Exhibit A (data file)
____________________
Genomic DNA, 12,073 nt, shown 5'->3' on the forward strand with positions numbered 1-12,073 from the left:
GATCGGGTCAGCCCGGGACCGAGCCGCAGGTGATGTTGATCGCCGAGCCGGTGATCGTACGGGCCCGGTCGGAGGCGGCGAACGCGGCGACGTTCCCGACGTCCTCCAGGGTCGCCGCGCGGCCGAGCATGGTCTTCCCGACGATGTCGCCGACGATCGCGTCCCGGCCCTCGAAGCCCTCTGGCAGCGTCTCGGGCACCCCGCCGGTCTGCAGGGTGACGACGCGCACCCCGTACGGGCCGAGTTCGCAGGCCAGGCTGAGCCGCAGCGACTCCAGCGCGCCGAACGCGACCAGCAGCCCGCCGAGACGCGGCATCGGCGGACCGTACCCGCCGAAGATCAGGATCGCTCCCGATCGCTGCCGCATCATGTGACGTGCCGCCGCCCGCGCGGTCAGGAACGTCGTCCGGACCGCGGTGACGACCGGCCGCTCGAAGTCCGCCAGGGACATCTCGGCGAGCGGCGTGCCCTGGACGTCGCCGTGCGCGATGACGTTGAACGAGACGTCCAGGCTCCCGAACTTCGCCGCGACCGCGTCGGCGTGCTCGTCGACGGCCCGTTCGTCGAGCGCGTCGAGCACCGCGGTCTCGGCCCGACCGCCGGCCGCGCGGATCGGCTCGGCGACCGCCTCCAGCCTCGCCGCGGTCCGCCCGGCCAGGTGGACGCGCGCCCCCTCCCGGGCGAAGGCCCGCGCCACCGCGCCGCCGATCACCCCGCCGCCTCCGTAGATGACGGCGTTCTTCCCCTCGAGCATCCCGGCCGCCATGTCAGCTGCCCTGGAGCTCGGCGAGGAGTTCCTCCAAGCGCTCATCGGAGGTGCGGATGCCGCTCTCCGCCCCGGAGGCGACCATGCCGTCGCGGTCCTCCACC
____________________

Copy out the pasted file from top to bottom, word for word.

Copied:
Genomic DNA, 12,073 nt, shown 5'->3' on the forward strand with positions numbered 1-12,073 from the left:
GATCGGGTCAGCCCGGGACCGAGCCGCAGGTGATGTTGATCGCCGAGCCGGTGATCGTACGGGCCCGGTCGGAGGCGGCGAACGCGGCGACGTTCCCGACGTCCTCCAGGGTCGCCGCGCGGCCGAGCATGGTCTTCCCGACGATGTCGCCGACGATCGCGTCCCGGCCCTCGAAGCCCTCTGGCAGCGTCTCGGGCACCCCGCCGGTCTGCAGGGTGACGACGCGCACCCCGTACGGGCCGAGTTCGCAGGCCAGGCTGAGCCGCAGCGACTCCAGCGCGCCGAACGCGACCAGCAGCCCGCCGAGACGCGGCATCGGCGGACCGTACCCGCCGAAGATCAGGATCGCTCCCGATCGCTGCCGCATCATGTGACGTGCCGCCGCCCGCGCGGTCAGGAACGTCGTCCGGACCGCGGTGACGACCGGCCGCTCGAAGTCCGCCAGGGACATCTCGGCGAGCGGCGTGCCCTGGACGTCGCCGTGCGCGATGACGTTGAACGAGACGTCCAGGCTCCCGAACTTCGCCGCGACCGCGTCGGCGTGCTCGTCGACGGCCCGTTCGTCGAGCGCGTCGAGCACCGCGGTCTCGGCCCGACCGCCGGCCGCGCGGATCGGCTCGGCGACCGCCTCCAGCCTCGCCGCGGTCCGCCCGGCCAGGTGGACGCGCGCCCCCTCCCGGGCGAAGGCCCGCGCCACCGCGCCGCCGATCACCCCGCCGCCTCCGTAGATGACGGCGTTCTTCCCCTCGAGCATCCCGGCCGCCATGTCAGCTGCCCTGGAGCTCGGCGAGGAGTTCCTCCAAGCGCTCATCGGAGGTGCGGATGCCGCTCTCCGCCCCGGAGGCGACCATGCCGTCGCGGTCCTCCACC